As an airport, our role of connecting people is particularly important at this time of year.
Some positive progress has been made in recent weeks.
Kiwis will be taking the opportunity to travel domestically over summer.
Those who have been stranded overseas will be able to come home early in the new year without MIQ.
Certainly, some welcome steps, but I don’t need to repeat what other columnists have said — the ups and downs are taking their toll in Queenstown and we are yearning for clarity.
On Friday we moved to the traffic light system.
Within two weeks we will be welcoming flights back from Auckland to ZQN.
But it is now 20 months since the international border first closed, and while the trans-Tasman bubble emerged briefly, we have effectively been shut off from the world for that period.
Last month’s announcements from the government that seven days’ isolation will be required for all travellers into New Zealand for the foreseeable future essentially means NZ and Queenstown remain closed for business for any international tourism, including the important Australian market.
This means that tourism operators are wholly reliant on the domestic NZ market.
Kiwis are itching to get out and travel over summer, and we’re hopeful that Queenstown will have the opportunity to welcome many of them.
But the reality is every day that we don’t have clarity around the timing for reopening of quarantine-free international travel, the greater the risk to our recovery.
Some international airlines are reacting by deploying aircraft away from NZ to other routes,
and it is possible that it may be years before they return.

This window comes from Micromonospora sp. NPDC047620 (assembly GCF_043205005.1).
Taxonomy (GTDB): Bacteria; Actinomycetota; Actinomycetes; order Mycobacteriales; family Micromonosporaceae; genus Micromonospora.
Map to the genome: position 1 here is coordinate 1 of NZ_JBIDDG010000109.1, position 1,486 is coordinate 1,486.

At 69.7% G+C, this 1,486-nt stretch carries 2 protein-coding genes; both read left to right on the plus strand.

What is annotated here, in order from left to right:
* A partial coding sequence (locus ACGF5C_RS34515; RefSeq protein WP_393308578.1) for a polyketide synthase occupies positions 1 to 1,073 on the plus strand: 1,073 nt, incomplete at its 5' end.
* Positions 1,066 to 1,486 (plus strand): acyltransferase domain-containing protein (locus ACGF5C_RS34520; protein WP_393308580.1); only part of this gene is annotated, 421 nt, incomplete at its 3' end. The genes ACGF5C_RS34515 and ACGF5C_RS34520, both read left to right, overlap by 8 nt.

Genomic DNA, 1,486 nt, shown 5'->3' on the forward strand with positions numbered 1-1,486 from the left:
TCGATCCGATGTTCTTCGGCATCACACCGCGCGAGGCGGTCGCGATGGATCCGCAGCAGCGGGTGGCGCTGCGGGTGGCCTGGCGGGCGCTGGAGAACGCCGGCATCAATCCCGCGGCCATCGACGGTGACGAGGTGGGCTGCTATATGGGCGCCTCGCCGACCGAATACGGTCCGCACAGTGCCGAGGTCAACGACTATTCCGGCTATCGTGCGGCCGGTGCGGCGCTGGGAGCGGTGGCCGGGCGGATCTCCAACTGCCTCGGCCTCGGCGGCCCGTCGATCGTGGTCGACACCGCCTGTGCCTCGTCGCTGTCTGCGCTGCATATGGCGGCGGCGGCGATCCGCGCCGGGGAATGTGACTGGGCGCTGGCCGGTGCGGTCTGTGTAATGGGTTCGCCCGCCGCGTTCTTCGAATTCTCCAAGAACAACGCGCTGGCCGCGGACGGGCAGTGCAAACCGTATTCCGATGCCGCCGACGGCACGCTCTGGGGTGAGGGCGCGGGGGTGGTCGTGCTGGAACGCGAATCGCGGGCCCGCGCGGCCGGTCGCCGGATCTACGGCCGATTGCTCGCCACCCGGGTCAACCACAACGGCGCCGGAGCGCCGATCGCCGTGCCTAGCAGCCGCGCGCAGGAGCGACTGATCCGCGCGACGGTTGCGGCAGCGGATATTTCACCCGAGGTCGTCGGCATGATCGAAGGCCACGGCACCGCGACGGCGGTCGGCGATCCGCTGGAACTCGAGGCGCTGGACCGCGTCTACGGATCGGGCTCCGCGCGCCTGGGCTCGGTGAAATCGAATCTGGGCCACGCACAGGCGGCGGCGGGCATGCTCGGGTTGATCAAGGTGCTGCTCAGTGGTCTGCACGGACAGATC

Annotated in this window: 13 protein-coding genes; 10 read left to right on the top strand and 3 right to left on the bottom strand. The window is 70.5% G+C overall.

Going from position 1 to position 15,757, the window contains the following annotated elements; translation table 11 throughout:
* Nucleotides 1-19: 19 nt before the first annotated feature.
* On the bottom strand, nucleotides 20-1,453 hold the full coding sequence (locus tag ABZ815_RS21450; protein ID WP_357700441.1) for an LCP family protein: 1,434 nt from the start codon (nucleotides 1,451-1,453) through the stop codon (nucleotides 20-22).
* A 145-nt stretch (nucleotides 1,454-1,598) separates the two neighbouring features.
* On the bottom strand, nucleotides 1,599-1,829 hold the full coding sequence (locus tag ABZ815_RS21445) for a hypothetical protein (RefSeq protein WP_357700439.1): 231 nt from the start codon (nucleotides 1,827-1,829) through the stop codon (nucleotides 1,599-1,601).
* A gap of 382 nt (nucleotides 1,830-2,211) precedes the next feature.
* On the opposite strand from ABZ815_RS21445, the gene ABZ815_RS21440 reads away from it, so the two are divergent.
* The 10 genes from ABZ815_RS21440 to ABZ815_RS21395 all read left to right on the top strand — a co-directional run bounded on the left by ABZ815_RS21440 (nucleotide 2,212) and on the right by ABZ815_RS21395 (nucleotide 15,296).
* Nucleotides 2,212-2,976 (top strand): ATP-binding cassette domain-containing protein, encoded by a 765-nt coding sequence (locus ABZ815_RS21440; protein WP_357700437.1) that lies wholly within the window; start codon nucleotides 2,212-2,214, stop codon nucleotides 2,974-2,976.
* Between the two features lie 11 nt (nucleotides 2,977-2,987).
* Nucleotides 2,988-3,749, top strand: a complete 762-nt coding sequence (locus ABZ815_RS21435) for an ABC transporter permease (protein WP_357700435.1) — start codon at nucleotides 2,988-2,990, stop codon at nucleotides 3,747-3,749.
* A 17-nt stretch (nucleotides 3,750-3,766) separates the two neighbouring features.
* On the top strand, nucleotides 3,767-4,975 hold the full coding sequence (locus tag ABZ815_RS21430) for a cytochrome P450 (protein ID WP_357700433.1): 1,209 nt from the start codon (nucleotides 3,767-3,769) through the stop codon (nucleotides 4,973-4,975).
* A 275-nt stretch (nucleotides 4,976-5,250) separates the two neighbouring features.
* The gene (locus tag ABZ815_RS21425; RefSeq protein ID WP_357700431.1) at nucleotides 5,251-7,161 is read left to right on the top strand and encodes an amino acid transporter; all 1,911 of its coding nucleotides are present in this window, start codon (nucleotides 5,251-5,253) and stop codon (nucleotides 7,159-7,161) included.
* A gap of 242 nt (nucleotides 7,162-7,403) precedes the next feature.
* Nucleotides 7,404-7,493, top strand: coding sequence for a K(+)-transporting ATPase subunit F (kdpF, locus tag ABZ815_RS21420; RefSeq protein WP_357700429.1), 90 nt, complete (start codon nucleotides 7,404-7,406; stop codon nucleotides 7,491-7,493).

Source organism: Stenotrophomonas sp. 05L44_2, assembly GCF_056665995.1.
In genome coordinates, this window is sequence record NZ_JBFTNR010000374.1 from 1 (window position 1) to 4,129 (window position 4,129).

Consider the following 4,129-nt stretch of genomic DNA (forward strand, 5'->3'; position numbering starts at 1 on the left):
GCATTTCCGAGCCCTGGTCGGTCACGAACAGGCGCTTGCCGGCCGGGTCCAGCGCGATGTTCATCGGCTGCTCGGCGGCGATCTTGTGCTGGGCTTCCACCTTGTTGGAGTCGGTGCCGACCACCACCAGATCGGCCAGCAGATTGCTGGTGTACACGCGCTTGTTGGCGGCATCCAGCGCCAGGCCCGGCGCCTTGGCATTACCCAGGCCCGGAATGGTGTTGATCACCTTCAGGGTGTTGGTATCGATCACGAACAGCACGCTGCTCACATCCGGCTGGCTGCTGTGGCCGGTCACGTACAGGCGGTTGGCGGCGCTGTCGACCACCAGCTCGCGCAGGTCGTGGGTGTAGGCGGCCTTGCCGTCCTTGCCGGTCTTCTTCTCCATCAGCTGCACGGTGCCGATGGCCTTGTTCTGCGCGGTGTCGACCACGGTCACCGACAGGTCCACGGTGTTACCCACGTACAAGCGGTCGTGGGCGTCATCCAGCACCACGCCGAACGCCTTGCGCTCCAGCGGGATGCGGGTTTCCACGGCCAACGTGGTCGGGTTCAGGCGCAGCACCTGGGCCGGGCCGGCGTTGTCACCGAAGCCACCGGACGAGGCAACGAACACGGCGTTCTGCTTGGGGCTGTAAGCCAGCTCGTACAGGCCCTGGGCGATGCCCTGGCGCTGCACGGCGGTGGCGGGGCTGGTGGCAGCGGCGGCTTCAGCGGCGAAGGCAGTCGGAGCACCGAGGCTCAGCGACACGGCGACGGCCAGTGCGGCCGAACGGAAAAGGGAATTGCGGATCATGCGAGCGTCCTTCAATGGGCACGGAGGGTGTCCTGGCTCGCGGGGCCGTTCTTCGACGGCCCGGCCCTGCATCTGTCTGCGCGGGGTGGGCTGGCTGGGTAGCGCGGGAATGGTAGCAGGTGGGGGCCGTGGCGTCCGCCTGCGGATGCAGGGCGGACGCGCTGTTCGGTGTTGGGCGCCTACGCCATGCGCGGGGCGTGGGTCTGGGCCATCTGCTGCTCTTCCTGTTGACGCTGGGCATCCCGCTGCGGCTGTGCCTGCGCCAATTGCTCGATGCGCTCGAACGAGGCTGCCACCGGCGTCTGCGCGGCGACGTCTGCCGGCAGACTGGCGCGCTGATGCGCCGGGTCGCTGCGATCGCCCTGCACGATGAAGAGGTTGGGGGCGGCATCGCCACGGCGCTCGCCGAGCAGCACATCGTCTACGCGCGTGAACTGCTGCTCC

This would have significant impacts on both tourism and trade.
Throughout the pandemic we have had the advantage of observing and learning from the experiences of other countries grappling with wave after wave of Covid, and the new variants presenting challenges, the latest being Omicron.
Each layer of protection we can introduce is vital to enable us to open back up to NZ and the world.
Vaccination and testing are key.
It has been incredibly encouraging to see the nation-leading vaccination rates here in Queenstown which makes our region safer for visitors and residents alike.
We are all waiting to see what developments occur in the coming weeks with the new Omicron variant and what the public health response is globally.
I remain cautiously optimistic trans-Tasman travel can be introduced early next year without the need for self-isolation upon arrival.
Parliament was told last week that of the 2544 passengers arriving from Australia since August 23, there were only three cases of Covid, and not one of these were double-vaccinated.
With the appropriate protocols in place, the risk at the border is manageable.
We will, of course, need to keep a close eye on developments with Omicron to ensure this
remains the case.
We know that visitors will be keen to come once again, and our airline partners are confident that the Southern Lakes remains a highly desirable destination.
We need to ensure we don’t miss the boat.
Certainty around the resumption of international tourism is needed.
We are working closely and collaboratively alongside our colleagues in the New Zealand
Aviation Coalition, and we are in regular discussions with senior government officials to ensure that the aviation sector is doing everything it can to keep travel as safe as possible to enable inter national travel to resume.
I’ve greatly appreciated the warm welcome to Queenstown Airport.
I have thoroughly enjoyed getting to know the airport community and many people in the district.
I’d like to wish you all a safe and relaxing holiday season with your whanau.
If you’re staying close to home, I hope you get out there and enjoy all that we have on our doorstep.
If you’re heading away, I hope you relish the opportunity to travel and connect with loved ones – especially if you’re flying!
Glen Sowry is Queenstown Airport’s CEO